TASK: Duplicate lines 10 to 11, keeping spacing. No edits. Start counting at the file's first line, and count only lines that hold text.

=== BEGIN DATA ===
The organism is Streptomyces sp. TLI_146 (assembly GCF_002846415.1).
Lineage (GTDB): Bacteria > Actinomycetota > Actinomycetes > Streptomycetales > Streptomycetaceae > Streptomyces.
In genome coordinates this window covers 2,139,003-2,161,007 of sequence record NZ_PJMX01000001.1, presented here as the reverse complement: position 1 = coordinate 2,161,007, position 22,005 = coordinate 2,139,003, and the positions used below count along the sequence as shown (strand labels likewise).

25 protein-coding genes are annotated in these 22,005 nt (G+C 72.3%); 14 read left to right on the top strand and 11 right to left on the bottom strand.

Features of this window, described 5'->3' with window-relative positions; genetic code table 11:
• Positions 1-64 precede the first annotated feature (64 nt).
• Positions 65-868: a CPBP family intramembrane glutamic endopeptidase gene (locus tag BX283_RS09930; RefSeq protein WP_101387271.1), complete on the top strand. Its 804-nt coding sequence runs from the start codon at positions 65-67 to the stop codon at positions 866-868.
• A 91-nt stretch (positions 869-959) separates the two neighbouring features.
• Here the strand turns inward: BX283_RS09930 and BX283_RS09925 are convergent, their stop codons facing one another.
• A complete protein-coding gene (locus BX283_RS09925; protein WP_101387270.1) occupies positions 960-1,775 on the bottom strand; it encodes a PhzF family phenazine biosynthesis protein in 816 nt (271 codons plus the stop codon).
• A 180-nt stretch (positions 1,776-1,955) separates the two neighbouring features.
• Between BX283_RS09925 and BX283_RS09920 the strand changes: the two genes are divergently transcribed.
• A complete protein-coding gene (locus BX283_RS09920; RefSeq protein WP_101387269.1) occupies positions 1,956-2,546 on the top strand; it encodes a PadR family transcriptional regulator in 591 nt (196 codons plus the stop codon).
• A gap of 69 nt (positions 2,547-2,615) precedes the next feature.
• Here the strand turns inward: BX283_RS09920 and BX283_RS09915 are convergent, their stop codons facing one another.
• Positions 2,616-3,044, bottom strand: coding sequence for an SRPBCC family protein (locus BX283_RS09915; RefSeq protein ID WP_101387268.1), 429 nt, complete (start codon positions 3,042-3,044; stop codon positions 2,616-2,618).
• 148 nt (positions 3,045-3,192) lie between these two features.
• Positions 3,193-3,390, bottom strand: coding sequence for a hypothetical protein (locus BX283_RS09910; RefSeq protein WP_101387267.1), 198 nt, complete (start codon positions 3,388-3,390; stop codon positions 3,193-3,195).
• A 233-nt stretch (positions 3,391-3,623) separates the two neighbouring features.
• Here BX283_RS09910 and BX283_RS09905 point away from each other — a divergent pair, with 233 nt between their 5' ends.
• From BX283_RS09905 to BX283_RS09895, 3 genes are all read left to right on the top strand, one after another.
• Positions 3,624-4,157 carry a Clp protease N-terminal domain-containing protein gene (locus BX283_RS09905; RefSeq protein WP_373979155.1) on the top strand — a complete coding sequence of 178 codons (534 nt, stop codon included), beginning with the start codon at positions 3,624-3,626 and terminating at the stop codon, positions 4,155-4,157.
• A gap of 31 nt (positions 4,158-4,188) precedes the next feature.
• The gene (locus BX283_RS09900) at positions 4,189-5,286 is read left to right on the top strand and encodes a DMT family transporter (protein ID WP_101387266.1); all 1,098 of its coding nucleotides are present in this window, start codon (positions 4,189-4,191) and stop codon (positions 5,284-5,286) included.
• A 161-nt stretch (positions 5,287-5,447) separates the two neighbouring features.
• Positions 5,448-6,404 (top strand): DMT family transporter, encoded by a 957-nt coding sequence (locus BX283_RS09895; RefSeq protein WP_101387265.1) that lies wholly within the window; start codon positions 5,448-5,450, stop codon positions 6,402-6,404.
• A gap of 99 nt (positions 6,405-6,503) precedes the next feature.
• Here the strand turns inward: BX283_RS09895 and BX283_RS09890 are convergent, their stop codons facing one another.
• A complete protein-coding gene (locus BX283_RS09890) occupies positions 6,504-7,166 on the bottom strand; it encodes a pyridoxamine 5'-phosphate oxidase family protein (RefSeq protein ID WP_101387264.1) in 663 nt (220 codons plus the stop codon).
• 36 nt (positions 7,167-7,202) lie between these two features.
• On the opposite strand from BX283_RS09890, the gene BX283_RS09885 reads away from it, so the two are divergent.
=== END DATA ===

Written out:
• A complete protein-coding gene (locus BX283_RS09925; protein WP_101387270.1) occupies positions 960-1,775 on the bottom strand; it encodes a PhzF family phenazine biosynthesis protein in 816 nt (271 codons plus the stop codon).
• A 180-nt stretch (positions 1,776-1,955) separates the two neighbouring features.